It’s seems all to common that landlords maintain better care of the home they live in, than the one they rent out. It’s seems rather odd considering what’s at stake. Not maintaining a rental property could lead to unhappy tenants that move out due to the lack of upkeep. Further it could and often does lead to costly repairs that could have been handled at a much lower cost if addressed sooner rather than later. If a major issue occurs which makes the property inhabitable until repairs are concluded, landlords could be responsible for temporary housing for their tenants which can sometimes be more costly than the repairs. Keeping up on the maintenance of a rental property is not only a wise decision, it’s the law, at least to some degree.
But what exactly should be regularly checked and maintained to avoid costly repairs in the future? Good question.
Here are 9 Tips for Maintaining an Investment Property to Avoid Costly Repairs
1. Wood homes Should Be Treated on the Exterior to Avoid Softening
Elements of the outdoor like rain, snow and wind can break down the wood leaving it soft and penetrable. Treating it regularly with a sealant will prevent moisture from soaking in and causing damage to the wood which can only be replaced not repaired.
2. Regularly Check the Foundation Around the Outside of the Home.
Ensure that it maintains a slope that points downward away from the house. This prevents flooding during heavy rains that could not only damage your property but also a tenants belongings within the home.
3. Regularly Clean out the Gutters Along the Edge of the Roof to Avoid Water Buildup.
Water build-up will eventually find a way inside the home thru the walls. This presents a multitude of problems from mold growth to electrical issues, both of which are costly to remedy.
4. Check all Windows and Door For Gaps.
Seal any areas needed with a weather/waterproof sealant to keep water from coming inside the house and to cut down on the cost of electric bills in the winter and summer months.
5. Inspect Trees Around the Property.
Dead trees or those with leaning branches should be removed or trimmed to avoid falling on the house. Though you may not think it will happen, you’d be surprised what a little wind from a storm can do.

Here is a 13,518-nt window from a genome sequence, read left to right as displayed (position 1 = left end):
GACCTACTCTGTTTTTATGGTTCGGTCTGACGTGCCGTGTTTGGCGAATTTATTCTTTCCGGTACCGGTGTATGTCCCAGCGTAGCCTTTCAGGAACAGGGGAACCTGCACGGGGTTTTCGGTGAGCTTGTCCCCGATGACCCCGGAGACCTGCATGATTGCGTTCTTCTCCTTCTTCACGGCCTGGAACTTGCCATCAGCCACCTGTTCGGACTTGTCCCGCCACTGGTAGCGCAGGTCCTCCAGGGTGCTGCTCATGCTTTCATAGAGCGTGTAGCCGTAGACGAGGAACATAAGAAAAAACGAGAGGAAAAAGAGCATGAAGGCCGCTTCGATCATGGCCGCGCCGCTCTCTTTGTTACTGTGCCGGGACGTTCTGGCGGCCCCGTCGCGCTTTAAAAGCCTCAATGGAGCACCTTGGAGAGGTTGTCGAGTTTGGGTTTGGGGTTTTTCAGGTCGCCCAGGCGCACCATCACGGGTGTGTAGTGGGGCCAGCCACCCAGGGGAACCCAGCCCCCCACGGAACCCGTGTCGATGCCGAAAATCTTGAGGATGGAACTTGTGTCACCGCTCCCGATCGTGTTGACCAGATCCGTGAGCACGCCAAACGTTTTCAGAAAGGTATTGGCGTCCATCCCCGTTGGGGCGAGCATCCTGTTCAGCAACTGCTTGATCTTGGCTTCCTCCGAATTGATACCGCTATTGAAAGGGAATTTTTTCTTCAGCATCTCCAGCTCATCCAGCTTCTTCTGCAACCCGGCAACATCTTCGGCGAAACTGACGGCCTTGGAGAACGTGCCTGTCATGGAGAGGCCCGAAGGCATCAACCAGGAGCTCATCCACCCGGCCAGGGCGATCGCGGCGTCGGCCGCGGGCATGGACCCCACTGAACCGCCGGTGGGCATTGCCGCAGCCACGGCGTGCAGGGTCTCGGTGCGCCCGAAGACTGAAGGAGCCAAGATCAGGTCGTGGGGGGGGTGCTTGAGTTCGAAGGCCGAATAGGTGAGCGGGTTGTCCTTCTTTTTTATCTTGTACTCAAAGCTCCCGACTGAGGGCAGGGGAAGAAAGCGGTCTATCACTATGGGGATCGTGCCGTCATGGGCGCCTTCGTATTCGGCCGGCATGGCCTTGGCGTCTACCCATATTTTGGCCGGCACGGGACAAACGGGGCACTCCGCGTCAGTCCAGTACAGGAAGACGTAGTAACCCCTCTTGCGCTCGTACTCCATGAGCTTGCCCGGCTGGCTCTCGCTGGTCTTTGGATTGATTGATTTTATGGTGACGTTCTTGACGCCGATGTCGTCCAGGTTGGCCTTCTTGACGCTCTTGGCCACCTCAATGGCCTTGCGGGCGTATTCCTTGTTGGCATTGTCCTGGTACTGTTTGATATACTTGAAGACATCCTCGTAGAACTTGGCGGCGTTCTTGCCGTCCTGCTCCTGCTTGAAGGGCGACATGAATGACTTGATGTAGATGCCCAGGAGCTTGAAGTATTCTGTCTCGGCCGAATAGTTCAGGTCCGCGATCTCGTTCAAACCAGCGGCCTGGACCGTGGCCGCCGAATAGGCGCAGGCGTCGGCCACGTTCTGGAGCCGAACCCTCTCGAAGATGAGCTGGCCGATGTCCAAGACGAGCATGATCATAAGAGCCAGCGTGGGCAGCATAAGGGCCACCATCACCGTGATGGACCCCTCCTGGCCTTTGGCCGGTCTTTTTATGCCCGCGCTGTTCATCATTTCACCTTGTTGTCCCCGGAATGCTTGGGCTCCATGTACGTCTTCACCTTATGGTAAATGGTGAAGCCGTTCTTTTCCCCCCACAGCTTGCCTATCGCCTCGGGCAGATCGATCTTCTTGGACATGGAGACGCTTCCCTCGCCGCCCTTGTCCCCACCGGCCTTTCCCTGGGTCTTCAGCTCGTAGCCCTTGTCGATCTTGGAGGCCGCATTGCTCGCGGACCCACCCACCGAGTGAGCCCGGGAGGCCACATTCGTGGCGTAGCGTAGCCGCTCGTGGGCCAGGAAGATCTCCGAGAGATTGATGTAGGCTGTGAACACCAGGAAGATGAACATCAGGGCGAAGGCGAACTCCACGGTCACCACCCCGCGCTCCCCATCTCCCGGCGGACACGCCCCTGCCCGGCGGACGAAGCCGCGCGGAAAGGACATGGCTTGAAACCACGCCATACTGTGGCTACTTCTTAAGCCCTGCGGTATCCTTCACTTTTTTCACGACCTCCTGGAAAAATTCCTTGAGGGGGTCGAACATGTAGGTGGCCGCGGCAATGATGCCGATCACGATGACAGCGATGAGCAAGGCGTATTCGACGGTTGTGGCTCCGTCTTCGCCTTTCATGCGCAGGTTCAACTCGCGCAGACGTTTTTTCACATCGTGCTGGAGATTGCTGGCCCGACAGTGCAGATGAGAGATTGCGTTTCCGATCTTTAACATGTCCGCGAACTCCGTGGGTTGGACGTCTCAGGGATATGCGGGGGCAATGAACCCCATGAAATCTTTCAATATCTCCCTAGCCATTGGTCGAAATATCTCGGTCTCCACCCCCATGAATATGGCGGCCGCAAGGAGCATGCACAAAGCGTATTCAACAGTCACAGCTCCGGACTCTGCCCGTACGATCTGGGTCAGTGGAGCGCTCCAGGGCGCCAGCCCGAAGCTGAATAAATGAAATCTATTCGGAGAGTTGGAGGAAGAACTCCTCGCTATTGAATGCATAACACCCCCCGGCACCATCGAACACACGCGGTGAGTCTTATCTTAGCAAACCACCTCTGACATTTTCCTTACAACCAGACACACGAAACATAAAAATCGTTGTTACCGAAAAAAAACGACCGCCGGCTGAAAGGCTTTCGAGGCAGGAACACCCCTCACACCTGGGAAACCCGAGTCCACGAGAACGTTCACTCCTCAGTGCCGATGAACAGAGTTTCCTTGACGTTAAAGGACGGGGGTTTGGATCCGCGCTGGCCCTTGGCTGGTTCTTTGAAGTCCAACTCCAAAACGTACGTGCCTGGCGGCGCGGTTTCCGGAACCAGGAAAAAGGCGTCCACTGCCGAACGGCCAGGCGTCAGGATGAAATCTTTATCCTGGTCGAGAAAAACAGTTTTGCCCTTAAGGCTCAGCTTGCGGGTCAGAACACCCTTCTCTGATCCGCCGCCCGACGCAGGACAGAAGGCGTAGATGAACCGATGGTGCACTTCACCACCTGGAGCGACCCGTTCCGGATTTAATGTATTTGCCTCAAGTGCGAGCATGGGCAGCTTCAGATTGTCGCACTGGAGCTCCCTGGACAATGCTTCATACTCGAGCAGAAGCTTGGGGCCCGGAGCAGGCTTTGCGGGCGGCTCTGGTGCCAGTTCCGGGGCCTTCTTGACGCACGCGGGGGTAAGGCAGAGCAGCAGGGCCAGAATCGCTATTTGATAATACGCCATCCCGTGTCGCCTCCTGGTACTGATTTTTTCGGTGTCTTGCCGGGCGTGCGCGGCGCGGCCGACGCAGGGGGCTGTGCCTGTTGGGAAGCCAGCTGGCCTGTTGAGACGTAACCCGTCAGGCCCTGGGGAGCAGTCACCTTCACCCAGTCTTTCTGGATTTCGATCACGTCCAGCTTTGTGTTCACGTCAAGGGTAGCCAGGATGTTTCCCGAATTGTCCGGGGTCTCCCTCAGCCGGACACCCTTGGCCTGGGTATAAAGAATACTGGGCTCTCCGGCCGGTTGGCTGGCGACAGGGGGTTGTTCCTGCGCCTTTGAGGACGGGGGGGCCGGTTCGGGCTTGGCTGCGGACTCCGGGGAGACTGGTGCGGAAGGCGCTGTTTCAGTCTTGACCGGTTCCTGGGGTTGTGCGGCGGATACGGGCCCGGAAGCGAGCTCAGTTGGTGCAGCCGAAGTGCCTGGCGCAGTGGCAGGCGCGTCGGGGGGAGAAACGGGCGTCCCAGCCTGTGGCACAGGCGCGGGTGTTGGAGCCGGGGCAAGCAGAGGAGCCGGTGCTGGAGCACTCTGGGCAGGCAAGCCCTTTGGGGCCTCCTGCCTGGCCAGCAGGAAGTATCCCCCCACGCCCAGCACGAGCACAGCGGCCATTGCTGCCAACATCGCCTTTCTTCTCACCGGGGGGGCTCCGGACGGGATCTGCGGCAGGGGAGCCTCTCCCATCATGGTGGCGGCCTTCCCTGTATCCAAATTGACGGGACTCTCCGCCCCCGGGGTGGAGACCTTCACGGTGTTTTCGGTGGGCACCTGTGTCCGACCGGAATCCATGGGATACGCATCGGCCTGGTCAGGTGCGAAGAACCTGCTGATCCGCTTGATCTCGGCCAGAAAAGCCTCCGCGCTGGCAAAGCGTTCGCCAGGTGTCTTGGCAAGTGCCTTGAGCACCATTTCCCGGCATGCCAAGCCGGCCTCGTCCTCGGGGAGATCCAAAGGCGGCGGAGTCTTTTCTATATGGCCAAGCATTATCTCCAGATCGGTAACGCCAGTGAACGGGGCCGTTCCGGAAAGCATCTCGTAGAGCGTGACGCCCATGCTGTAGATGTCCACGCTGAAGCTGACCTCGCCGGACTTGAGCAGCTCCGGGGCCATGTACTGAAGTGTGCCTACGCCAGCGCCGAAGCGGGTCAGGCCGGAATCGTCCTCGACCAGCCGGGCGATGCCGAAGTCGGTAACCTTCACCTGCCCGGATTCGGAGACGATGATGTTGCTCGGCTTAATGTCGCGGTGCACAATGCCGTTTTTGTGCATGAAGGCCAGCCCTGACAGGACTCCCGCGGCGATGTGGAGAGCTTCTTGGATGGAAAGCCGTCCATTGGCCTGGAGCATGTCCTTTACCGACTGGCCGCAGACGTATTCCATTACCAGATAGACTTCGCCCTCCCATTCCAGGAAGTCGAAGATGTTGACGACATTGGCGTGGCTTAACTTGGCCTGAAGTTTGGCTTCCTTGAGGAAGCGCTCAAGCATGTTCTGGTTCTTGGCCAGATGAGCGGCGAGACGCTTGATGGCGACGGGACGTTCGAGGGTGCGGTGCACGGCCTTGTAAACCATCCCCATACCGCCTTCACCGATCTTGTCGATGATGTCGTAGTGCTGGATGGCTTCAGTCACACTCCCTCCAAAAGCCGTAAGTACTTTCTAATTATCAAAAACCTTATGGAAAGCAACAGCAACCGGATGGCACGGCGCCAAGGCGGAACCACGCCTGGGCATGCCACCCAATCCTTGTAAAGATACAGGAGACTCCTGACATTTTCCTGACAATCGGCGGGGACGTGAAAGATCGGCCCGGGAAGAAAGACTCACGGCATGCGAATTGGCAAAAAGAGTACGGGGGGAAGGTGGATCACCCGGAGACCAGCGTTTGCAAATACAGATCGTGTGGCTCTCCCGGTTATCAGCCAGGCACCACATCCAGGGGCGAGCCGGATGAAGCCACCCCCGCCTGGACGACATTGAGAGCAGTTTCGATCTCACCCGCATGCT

6. Careful and Regular Inspection of the Roof
Areas missing shingles or where the tar is worn thin should be repaired promptly to avoid water entering the interior of the home or worse causing moisture to exist that eventually leads to mold. It can also be dangerous should the roof cave in while tenants are living there. Injuries occur frequently from home disasters like this. This would also warrant the home inhabitable and you footing the bill for alternate housing for your tenants until the repairs were completed. Doubtful they would be paying rent during this time also so factor that into your costs of avoiding this important maintenance task.
7. Inspect/Clean out any Wood Burning Fireplace Chimneys to Avoid the Potential For a Fire.
Build-up of creosote is a common cause of house fires. For houses in colder climates which sustain frequent use of the fireplace should have it inspected at least once a year.
8. Heating and Air Conditioning Cleaned and Inspected Once Per Year
Additionally tenants should hold the responsibility of changing the filters regularly outlined in the lease terms. A discussion about this responsibility is worthwhile also. Regular filter changes put less stress on the system and allow more years of use before failure. They also run more efficiently with clean filters.
9. Inspect Any Existing Crawlspaces in the Home for Moisture Build-Up or Standing Water
Moisture or a musty smell can be indicative of a problem with leaking pipes. In the case of standing water, do not enter the crawlspace, instead call a professional to handle it. Electrical wiring may exist where there is water making it a very dangerous area. Wait for a professional.